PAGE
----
Promoting peace for pigs

From ANIMAL PEOPLE, March 2005:

STANWOOD, Washington– The very name of the Pigs Peace
sanctuary seems to express an impossible dream.
Founder Judy Woods, 50, admits that. She works small, on
34 acres, but dreams big, understanding that her first mission is
not rescue but education. Saving the lives of the 100-odd resident
animals enables her to teach appreciation of their species. Most
common domestic species are represented, but the emphasis is on
pigs– though Woods is also quick to introduce and discuss the
virtues of chickens, turkeys, dogs, horses, goats, and feral
cats, among many others who often as not wander up and compete for
her attention.
Pigs are by nature a peaceable lot, content to eat garbage
and sleep in mud on warm days. But few pigs enjoy much peace.
Globally, 864 million pigs per year are killed for human
consumption, 133 million of them in the U.S. Most are raised in
stress-inducing close confinement.
Harold Gonyou of the Prairie Swine Center in Saskatoon,
Saskatchewan, Canada, in late January 2005 told the Manitoba Swine
Seminar in Winnipeg about progress toward improving factory-farmed
pigs’ quality of life.

“We’ve been looking at how sows fit in different sizes of
stalls,” Gonyou said, according to Farmscape Online, published by
Saskatchewan Pork and the Manitoba Pork Council.
“Right now we’re looking at the incidence that the sow is
lying on her side, and whether or not her udder then protrudes into
the next stall,” Gonyou explained. “That exposes it to trampling by
the sow next door, so we think that is perhaps an indicator that we
can use in terms of a stall being wide enough. We’re finding that
the larger sows are protruding into the next stall, very often
80-90% of the time, so we have to look at expanding the size of the
stall.”
Animal advocates have been pointing this out since the late
Ruth Harrison published Animal Machines in 1964, at least.
Where pigs are not commonly factory-farmed and eaten, as in
much of the Islamic world, they tend to be reviled as “unclean”–
and, if they run free, are usually hunted, as in the parts of the
U.S. and Europe which have either wild or feral pigs. Where
free-roaming pigs thrive despite sport hunting, they are often
exterminated as allegedly “invasive.”
The Nature Conservancy and the National Park Service, for
example, continuing a 35-year war on feral pigs, on January 27,
2005 announced that they will jointly spend $5 million to try to kill
all 2,000 pigs remaining on Santa Cruz Island within the next 18
months. $3.9 million of that amount will be paid to ProHunt New
Zealand Ltd., a company which specializes in shooting feral animals.
The shooting is to start in March or April. The dead pigs
are to be left where they drop. The Nature Conservancy and the
National Park Service contend that the endangered Channel Islands fox
has been hunted to the verge of extinction by golden eagles who prey
upon piglets. But as ANIMAL PEOPLE pointed out in May 1999, eagles
and foxes are both carrion feeders. The Channel Islands eagle and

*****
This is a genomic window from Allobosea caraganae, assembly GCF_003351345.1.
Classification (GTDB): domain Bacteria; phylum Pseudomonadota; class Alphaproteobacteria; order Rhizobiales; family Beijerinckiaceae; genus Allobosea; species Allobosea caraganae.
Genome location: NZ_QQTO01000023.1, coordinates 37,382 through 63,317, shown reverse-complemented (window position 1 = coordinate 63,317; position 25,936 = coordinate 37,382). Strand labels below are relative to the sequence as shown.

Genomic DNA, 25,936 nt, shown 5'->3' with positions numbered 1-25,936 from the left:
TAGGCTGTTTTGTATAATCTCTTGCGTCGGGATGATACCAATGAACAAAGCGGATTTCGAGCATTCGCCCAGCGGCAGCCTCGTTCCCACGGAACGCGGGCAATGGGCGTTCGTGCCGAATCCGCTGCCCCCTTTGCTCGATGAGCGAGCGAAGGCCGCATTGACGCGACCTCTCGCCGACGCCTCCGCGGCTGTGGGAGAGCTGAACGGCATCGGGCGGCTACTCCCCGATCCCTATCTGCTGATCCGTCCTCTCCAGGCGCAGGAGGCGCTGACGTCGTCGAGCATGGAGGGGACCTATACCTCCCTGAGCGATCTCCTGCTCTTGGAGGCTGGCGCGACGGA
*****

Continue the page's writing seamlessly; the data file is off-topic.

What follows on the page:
fox populations boomed together, coinciding with past massacres of
sheep, goats, pigs, and cattle, who were left where they fell.
When the carrion ran scarce, the eagles added foxes to the menu.
In India, pigs are eaten only by the lowest Hindu castes,
“tribals,” and the tiny Christian minority. Pigs are rarely either
factory farmed or hunted. But India is scarcely “hog heaven.” As
the Indian street dog population declines through the success of the
national Animal Birth Control Program, street pigs are expanding
their territory, sometimes encouraged by urban pig farmers, and are
now sporadically killed as a public nuisance.
Failing to learn from experience with dogs that mass killing
only opens up habitat, encouraging faster reproduction, the city
council in Davangere, Karnataka in late 2004 poisoned more than
1,000 pigs. But pigs breed even faster than dogs. After pigs bit
three children on February 1, the city council renewed the
poisoning, and this time killed 2,000.

Beginning the mission

Woods already had a nursing career and a busy life as a
single mother of two then-teenaged boys when she started Pigs Peace.
Woods’ youngest son, Nathan Stewart, 22, grew up assisting
her with animal rescues and with the sanctuary management. Moving on
in adulthood, he still visits often to lend a hand.
Continuing to covering much of the $75,000-$100,000 annual
expense of operating Pigs Peace from her nursing salary, Woods works
the night shift so that she can do her chores during the day.
Volunteers help on weekends, but on weekdays she is often alone.
“Feeding the animals takes about two hours,” Woods explains.
“I always do it, because during feeding time I can accurately assess
each animal.”
As at most sanctuaries, the Pigs Peace animal population is
constantly changing. Woods encourages adoption–if the prospective
adopter has appropriate facilities, animal experience, and
intentions.
The Pigs Peace roster typically numbers about “75 pigs, 20
feral cats, six dogs, two llamas, assorted hens and roosters, three
ponies, a horse, and Tom the turkey,” according to Seattle
freelance writer and lifelong animal advocate Eileen Weintraub.
On the last day of 2004 Weintraub visited Pigs Peace with her
husband Mark Johnson, University of Washington law professor Kristen
Stilt, who volunteers for the Society to Protect Animal Rights in
Egypt, and ANIMAL PEOPLE.
The day was cold enough for snow, but Pigs Peace is too
close to Puget Sound, at too low an elevation, to get snow very
often. Pigs Peace had a significant snowfall at least once, though.
“During our last big storm of 2002 we had 10 inches of snow,”
Woods later wrote in the Pigs Peace newsletter. “How do short-legged
potbellied pigs get through snow deeper than their legs? Snowplow
services were provided to them by the bigger pigs. In no time flat
there were snow trails with pigs following each other single file to
the eating patio.”
A frequent participant in Pigs Peace work bees, Weintraub
documented many of Woods’ most memorable rescues.
“Judy became educated about farm animals when she acquired
and fell in love with a second-hand piglet named Fern,” Weintraub
recounted in February 2003 for the Seattle New Times.
“The sanctuary began when Woods learned that the potbellied
pig fad,” peaking in the early 1990s, “had a fallout. Wayward
pigs,” grown too big to live comfortably indoors, and inclined to